Business software maker Oracle Corp. may be forced to drop its hostile bid for PeopleSoft Inc., saying its rival’s generous offer of customer refunds if the deal goes through amounts to nothing less than an antitakeover measure.
IN A STERNLY WORDED court filing, Oracle demanded that Pleasanton, Calif.-based PeopleSoft stop its “Customer Assurance Program, which guarantees customers will receive refunds of two to five times their initial license fee — often tens of millions of dollars or more — if an acquiring company fails to support PeopleSoft products.
In the motion filed Monday with the Delaware Court of Chancery requesting a preliminary injunction against the program, Oracle criticized the program as so “draconian” and “unreasonable” that it could make the takeover “unfeasible.”
PeopleSoft began offering customers generous refunds shortly after Oracle began its takeover bid in June. At that time, PeopleSoft said the program affected only $60 million in sales — a tiny fraction of Oracle’s $7.3 billion takeover bid.
Redwood Shores-based Oracle said in the motion it became aware that the program could cost as much as $800 million only during PeopleSoft’s third-quarter earnings conference call on Oct. 27. In court filings, Oracle characterized the increase as “startling.”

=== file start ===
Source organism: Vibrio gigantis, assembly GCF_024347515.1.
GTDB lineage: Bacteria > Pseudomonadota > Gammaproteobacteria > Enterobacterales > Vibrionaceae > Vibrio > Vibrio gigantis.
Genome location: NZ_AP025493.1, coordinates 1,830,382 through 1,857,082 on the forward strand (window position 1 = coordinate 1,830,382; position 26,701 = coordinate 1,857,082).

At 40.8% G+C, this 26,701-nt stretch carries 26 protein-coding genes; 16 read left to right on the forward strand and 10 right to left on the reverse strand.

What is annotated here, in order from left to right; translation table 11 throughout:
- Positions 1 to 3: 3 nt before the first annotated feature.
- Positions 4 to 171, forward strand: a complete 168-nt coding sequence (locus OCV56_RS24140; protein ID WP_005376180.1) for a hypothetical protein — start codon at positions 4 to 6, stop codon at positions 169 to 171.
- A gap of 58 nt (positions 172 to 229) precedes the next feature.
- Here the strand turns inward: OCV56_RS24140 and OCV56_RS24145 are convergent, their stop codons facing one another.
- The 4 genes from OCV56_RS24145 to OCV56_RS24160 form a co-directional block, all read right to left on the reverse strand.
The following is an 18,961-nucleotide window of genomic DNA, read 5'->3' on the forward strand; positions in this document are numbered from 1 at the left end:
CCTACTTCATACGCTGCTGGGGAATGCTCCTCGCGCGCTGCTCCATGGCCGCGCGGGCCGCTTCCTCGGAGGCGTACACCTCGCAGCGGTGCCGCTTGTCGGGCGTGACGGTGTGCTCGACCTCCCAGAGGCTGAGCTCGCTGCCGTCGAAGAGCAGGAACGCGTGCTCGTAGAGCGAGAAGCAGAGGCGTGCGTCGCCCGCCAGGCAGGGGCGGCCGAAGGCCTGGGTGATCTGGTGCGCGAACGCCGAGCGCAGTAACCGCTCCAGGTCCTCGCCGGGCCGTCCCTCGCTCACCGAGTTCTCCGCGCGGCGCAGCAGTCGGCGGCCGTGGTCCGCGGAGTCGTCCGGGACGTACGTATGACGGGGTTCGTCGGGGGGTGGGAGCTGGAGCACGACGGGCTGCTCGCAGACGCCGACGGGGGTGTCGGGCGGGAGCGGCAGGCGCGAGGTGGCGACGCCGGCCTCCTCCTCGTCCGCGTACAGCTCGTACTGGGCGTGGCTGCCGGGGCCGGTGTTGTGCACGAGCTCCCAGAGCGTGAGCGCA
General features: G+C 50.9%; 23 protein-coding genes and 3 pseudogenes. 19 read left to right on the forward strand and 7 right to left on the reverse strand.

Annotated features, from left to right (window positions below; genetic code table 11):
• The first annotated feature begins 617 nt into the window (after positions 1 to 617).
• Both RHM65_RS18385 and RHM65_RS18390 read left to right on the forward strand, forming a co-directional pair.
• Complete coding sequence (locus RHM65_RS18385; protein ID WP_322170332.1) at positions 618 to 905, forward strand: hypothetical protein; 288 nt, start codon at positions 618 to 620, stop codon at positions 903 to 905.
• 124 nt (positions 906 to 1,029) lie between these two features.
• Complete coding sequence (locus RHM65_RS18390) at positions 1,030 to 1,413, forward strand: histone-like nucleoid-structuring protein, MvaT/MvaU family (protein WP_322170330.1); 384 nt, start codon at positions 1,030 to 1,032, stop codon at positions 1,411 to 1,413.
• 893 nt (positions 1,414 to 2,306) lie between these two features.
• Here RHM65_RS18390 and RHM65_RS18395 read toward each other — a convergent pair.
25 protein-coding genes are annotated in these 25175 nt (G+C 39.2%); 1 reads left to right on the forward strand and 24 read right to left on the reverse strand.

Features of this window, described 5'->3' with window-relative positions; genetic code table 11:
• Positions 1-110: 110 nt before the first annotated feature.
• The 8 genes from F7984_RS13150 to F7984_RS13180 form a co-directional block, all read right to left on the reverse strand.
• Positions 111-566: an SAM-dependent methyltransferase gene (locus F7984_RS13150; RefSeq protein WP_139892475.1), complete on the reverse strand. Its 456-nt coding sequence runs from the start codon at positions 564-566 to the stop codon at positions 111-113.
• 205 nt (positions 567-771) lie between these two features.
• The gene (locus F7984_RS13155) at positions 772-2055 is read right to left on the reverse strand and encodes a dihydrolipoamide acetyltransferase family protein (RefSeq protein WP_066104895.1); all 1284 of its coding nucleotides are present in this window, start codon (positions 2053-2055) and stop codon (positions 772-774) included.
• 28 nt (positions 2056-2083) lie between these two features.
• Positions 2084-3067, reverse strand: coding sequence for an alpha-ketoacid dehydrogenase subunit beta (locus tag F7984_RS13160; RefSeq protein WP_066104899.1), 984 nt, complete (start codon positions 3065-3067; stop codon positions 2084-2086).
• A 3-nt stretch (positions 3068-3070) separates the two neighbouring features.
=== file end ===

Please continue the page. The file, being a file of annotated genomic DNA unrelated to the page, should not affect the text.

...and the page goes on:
Oracle executives, who are offering to buy PeopleSoft for $19.50 per share, have repeatedly said the company would support some versions of PeopleSoft products for 10 years, but they don’t intend to sell PeopleSoft products to new clients or develop new products under the PeopleSoft brand. The court filing alleged that PeopleSoft’s refund was little more than a poison pill to ward off an unsolicited suitor.
“PeopleSoft’s management’s entrenchment tactics continue to destroy the value of the company for its shareholders,” Oracle spokeswoman Jennifer Glass said Tuesday.
PeopleSoft executives, who announced a takeover of Denver-based J.D. Edwards only days before the Oracle bid, worry that Oracle could migrate PeopleSoft customers to Oracle products.
PeopleSoft spokesman Steve Swasey defended the refunds Tuesday, calling the program a “prudent measure.” He noted that, even if Oracle acquired PeopleSoft, it wouldn’t have to dole out refunds unless it stopped supporting PeopleSoft products.
He also emphasized that the program itself has not increased sales of PeopleSoft software.
“The Customer Assurance Program is not the reason people are buying PeopleSoft, just like you don’t buy a new house because it comes with fire insurance,” Swasey said.
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